Las Varas Bowl 1
Freely available for download.
This bowl was discovered at Las Varas, an ancient village located in the Middle Jequetepeque Valley in northern Peru. It was part of an offering buried in layers of trash and earth deliberately dumped to cover a house before it was abandoned. Archaeologists found three bowls, including this one, in the offering.
Date: AD 1000
Dimension: Diameter 15 cm, height 5.5-6.5 cm, ring base diameter 6.5 cm
Culture: Mid-Valley Cajamarca or “Coastal Cajamarca”
Publications: Tsai, Howard. 2019. "The 'Coastal Cajamarca' Style Did Not Come from the Coast." Nawpa Pacha 39 (1): 121-144. Link.
Tsai, Howard. 2020. Las Varas: Ritual and Ethnicity in the Ancient Andes. Tuscaloosa: University of Alabama Press. Amazon link.
The moment Las Varas Bowl 1 was discovered.
On the middle terrace of the "Llama House" of Las Varas, we found three complete bowls made in the style of "Coastal Cajamarca"; they were likely an offering to the house before it was ritually sealed and abandoned. In this sealing ritual, the entire patio was first covered by ash and charcoal, the bowls were then set atop this layer of burnt material and later covered by another layer of ash and midden. The bowls were found in a dark ashy layer filled with guinea pig dung and charcoal. Bowl 3 was set on its side, whereas Bowls 1 and 2 were stacked one atop another, face down. All three bowls had ring bases and a band of white slip around the rim, typical of Coastal Cajamarca bowls.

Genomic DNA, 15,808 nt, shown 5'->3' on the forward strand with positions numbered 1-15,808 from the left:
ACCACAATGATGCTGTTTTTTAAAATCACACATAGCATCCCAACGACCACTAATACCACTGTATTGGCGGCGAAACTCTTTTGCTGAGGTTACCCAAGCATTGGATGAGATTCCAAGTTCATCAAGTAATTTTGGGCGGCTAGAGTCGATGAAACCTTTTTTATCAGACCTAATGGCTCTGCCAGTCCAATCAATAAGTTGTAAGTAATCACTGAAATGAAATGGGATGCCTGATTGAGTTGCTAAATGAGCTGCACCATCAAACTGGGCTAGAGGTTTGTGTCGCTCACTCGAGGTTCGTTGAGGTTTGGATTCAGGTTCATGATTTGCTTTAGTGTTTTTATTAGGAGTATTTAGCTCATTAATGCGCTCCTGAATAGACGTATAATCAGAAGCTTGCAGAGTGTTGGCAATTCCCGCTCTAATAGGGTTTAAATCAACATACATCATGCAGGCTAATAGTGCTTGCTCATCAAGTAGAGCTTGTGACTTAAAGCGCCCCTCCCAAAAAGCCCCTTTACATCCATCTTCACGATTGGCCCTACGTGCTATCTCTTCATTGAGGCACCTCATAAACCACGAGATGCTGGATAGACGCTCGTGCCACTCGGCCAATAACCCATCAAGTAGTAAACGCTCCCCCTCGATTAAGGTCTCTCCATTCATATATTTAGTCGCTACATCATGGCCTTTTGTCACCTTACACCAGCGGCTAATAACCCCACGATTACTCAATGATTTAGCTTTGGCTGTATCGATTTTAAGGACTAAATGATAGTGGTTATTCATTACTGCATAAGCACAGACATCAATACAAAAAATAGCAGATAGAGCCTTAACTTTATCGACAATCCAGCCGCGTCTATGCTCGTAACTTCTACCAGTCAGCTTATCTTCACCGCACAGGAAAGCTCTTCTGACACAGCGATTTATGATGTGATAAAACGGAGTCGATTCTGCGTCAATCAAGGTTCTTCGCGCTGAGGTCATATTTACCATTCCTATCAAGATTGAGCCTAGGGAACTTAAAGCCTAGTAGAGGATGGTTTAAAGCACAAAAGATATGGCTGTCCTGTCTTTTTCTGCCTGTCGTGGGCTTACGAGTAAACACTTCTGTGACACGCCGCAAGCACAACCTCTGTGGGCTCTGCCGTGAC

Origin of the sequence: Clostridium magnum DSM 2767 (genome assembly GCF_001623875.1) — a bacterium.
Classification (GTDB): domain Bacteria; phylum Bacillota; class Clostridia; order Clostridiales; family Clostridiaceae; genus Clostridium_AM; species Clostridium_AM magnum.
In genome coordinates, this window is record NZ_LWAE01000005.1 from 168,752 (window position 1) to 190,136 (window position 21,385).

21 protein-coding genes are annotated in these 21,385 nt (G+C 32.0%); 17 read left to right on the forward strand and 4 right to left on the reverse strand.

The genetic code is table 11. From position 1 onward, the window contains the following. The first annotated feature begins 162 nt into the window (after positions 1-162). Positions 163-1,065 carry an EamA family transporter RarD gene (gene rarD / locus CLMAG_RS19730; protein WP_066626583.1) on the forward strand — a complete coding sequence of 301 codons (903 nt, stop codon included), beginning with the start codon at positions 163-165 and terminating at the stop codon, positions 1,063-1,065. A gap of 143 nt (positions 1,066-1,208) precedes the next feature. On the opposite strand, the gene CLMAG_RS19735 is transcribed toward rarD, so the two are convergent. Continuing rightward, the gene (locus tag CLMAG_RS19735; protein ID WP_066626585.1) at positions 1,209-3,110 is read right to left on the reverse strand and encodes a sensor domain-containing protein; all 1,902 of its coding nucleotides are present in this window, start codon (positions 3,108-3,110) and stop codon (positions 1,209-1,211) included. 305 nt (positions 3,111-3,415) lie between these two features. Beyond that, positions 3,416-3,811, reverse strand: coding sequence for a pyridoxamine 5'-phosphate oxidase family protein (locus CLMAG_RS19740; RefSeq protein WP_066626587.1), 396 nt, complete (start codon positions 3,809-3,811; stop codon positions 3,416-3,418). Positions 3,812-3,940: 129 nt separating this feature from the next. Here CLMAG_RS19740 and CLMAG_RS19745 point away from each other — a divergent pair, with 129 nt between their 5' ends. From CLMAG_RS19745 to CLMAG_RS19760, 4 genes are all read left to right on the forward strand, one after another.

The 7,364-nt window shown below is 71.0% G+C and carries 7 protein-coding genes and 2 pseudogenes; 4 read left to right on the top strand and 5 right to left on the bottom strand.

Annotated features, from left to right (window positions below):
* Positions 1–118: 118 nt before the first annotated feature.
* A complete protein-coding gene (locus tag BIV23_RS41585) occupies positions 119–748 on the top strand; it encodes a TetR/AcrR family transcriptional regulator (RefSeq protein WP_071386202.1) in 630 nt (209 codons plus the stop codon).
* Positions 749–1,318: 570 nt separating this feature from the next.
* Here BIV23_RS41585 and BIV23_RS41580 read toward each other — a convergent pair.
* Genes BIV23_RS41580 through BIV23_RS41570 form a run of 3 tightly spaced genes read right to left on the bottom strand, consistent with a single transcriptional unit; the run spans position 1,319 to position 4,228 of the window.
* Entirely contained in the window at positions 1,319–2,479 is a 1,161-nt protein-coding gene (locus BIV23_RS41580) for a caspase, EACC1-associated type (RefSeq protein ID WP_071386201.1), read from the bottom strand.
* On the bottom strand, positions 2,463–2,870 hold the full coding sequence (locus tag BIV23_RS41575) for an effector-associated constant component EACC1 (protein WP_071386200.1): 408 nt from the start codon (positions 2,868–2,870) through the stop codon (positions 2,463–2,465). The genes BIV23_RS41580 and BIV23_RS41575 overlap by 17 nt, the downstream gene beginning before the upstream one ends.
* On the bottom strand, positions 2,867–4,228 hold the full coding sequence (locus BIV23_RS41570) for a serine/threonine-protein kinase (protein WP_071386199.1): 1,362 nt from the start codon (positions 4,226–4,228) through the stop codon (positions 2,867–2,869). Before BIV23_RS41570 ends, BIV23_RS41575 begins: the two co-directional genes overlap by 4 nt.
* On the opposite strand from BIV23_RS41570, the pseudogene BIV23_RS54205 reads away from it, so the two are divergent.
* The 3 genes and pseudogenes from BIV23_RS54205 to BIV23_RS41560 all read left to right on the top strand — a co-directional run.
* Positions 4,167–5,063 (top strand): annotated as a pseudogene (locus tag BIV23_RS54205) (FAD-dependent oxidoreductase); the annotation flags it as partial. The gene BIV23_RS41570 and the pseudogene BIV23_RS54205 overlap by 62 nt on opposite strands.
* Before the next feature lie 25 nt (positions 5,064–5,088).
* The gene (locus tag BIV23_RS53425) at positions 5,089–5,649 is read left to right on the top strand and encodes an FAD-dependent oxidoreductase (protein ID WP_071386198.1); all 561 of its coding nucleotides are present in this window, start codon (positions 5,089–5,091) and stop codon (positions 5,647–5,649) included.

Bowl 1 has painted red-on-white interior designs consisting of concentric circles in the center and dot-and-crescents around the rim. The dot-and-crescents motif is frequently painted on the bowls of Las Varas and it is common on Cajamarca-style pottery of the highlands. The mid-valley (or Las Varas) version of this motif has only two crescents flanking the dot, whereas highland Cajamarca sherds often have multiple crescents.
For another example of a Coastal Cajamarca bowl, see this model from the Peruvian Ministry of Culture.
To interpret why these three bowls were found intact and unbroken within the Llama House, I relied on their context, or their spatial placement within the site and their spatial relationship with other finds. Because of the importance of context in aiding interpretation, this 3D model could be part of a lesson on that crucial principle in archaeology. We can imagine several alternative scenarios in which the bowl was found in other places like the kitchen, the garage, the bathroom, the living room, etc.
In my classes, I have used a 3D-printed replica of this bowl (made by Shapeways) and placed it in various spots within the classroom -- on the podium, on the floor, inside a cabinet, in someone’s backpack -- and asked students to make interpretations of each context. They would then see how their interpretation varied depending on the find-spot in which the artifact was discovered. This exercise students learn (1) the importance of context and (2) why a properly excavated artifact could provide so much more information as opposed to something that had been looted.
I suppose the same exercise could be done with any normal, everyday object, but it helps to use an archaeological object whose function isn’t that clear in the first place so the students would need to think through the problem of context and interpretation. An object too familiar to the students (e.g., a stapler, scissor, cellphone) would already predispose them to making an assumption about its function.